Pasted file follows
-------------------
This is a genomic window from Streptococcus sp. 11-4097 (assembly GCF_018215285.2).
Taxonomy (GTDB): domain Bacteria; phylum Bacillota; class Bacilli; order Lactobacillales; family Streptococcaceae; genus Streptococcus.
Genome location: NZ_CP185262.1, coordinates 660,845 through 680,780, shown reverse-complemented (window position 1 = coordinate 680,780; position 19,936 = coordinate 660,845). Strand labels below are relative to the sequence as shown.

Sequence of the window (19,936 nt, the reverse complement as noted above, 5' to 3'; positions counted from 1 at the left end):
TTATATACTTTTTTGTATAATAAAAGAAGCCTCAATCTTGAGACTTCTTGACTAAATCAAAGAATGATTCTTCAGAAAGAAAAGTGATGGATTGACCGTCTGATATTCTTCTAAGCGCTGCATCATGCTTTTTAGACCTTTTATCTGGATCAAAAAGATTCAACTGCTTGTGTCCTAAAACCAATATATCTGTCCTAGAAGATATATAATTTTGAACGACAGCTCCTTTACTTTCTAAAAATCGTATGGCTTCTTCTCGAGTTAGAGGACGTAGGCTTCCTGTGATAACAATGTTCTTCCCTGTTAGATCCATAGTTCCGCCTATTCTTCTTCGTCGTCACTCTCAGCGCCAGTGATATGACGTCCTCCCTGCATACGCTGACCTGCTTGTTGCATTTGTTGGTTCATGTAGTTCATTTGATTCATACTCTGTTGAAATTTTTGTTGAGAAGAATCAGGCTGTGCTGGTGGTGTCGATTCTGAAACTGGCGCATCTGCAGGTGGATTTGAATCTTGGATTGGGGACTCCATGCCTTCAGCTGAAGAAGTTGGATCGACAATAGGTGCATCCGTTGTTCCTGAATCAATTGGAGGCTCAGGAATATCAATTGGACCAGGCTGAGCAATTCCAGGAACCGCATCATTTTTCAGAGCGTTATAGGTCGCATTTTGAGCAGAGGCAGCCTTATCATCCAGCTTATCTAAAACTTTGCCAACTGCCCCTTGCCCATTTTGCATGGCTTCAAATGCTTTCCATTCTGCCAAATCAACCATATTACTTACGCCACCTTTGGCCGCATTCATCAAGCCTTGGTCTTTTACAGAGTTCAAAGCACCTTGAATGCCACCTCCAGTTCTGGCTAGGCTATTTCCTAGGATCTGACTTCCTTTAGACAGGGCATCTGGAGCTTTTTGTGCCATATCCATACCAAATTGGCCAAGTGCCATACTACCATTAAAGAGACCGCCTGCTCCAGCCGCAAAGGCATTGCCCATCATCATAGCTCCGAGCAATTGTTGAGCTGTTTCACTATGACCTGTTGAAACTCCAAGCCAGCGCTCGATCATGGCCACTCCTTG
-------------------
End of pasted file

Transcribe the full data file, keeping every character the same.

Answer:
This is a genomic window from Streptococcus sp. 11-4097 (assembly GCF_018215285.2).
Taxonomy (GTDB): domain Bacteria; phylum Bacillota; class Bacilli; order Lactobacillales; family Streptococcaceae; genus Streptococcus.
Genome location: NZ_CP185262.1, coordinates 660,845 through 680,780, shown reverse-complemented (window position 1 = coordinate 680,780; position 19,936 = coordinate 660,845). Strand labels below are relative to the sequence as shown.

Sequence of the window (19,936 nt, the reverse complement as noted above, 5' to 3'; positions counted from 1 at the left end):
TTATATACTTTTTTGTATAATAAAAGAAGCCTCAATCTTGAGACTTCTTGACTAAATCAAAGAATGATTCTTCAGAAAGAAAAGTGATGGATTGACCGTCTGATATTCTTCTAAGCGCTGCATCATGCTTTTTAGACCTTTTATCTGGATCAAAAAGATTCAACTGCTTGTGTCCTAAAACCAATATATCTGTCCTAGAAGATATATAATTTTGAACGACAGCTCCTTTACTTTCTAAAAATCGTATGGCTTCTTCTCGAGTTAGAGGACGTAGGCTTCCTGTGATAACAATGTTCTTCCCTGTTAGATCCATAGTTCCGCCTATTCTTCTTCGTCGTCACTCTCAGCGCCAGTGATATGACGTCCTCCCTGCATACGCTGACCTGCTTGTTGCATTTGTTGGTTCATGTAGTTCATTTGATTCATACTCTGTTGAAATTTTTGTTGAGAAGAATCAGGCTGTGCTGGTGGTGTCGATTCTGAAACTGGCGCATCTGCAGGTGGATTTGAATCTTGGATTGGGGACTCCATGCCTTCAGCTGAAGAAGTTGGATCGACAATAGGTGCATCCGTTGTTCCTGAATCAATTGGAGGCTCAGGAATATCAATTGGACCAGGCTGAGCAATTCCAGGAACCGCATCATTTTTCAGAGCGTTATAGGTCGCATTTTGAGCAGAGGCAGCCTTATCATCCAGCTTATCTAAAACTTTGCCAACTGCCCCTTGCCCATTTTGCATGGCTTCAAATGCTTTCCATTCTGCCAAATCAACCATATTACTTACGCCACCTTTGGCCGCATTCATCAAGCCTTGGTCTTTTACAGAGTTCAAAGCACCTTGAATGCCACCTCCAGTTCTGGCTAGGCTATTTCCTAGGATCTGACTTCCTTTAGACAGGGCATCTGGAGCTTTTTGTGCCATATCCATACCAAATTGGCCAAGTGCCATACTACCATTAAAGAGACCGCCTGCTCCAGCCGCAAAGGCATTGCCCATCATCATAGCTCCGAGCAATTGTTGAGCTGTTTCACTATGACCTGTTGAAACTCCAAGCCAGCGCTCGATCATGGCCACTCCTTG